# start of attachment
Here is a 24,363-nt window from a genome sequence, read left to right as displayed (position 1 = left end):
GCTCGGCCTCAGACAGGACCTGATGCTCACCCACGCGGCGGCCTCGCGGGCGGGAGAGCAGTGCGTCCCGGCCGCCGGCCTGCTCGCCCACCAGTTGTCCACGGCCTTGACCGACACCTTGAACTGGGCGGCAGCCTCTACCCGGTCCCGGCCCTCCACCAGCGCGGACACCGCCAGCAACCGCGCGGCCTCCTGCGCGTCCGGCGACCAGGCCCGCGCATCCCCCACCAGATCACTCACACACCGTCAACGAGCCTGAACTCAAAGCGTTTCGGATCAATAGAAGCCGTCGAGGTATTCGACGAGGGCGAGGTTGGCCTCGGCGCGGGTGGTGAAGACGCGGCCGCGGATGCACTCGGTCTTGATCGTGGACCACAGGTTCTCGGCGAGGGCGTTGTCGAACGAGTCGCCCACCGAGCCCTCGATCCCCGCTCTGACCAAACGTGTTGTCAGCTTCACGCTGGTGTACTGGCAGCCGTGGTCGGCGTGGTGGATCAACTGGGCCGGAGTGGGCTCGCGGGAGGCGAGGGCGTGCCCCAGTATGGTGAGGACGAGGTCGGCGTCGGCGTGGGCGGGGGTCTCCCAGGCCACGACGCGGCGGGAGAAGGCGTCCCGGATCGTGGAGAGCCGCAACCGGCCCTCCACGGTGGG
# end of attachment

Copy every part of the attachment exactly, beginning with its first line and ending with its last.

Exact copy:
Here is a 24,363-nt window from a genome sequence, read left to right as displayed (position 1 = left end):
GCTCGGCCTCAGACAGGACCTGATGCTCACCCACGCGGCGGCCTCGCGGGCGGGAGAGCAGTGCGTCCCGGCCGCCGGCCTGCTCGCCCACCAGTTGTCCACGGCCTTGACCGACACCTTGAACTGGGCGGCAGCCTCTACCCGGTCCCGGCCCTCCACCAGCGCGGACACCGCCAGCAACCGCGCGGCCTCCTGCGCGTCCGGCGACCAGGCCCGCGCATCCCCCACCAGATCACTCACACACCGTCAACGAGCCTGAACTCAAAGCGTTTCGGATCAATAGAAGCCGTCGAGGTATTCGACGAGGGCGAGGTTGGCCTCGGCGCGGGTGGTGAAGACGCGGCCGCGGATGCACTCGGTCTTGATCGTGGACCACAGGTTCTCGGCGAGGGCGTTGTCGAACGAGTCGCCCACCGAGCCCTCGATCCCCGCTCTGACCAAACGTGTTGTCAGCTTCACGCTGGTGTACTGGCAGCCGTGGTCGGCGTGGTGGATCAACTGGGCCGGAGTGGGCTCGCGGGAGGCGAGGGCGTGCCCCAGTATGGTGAGGACGAGGTCGGCGTCGGCGTGGGCGGGGGTCTCCCAGGCCACGACGCGGCGGGAGAAGGCGTCCCGGATCGTGGAGAGCCGCAACCGGCCCTCCACGGTGGG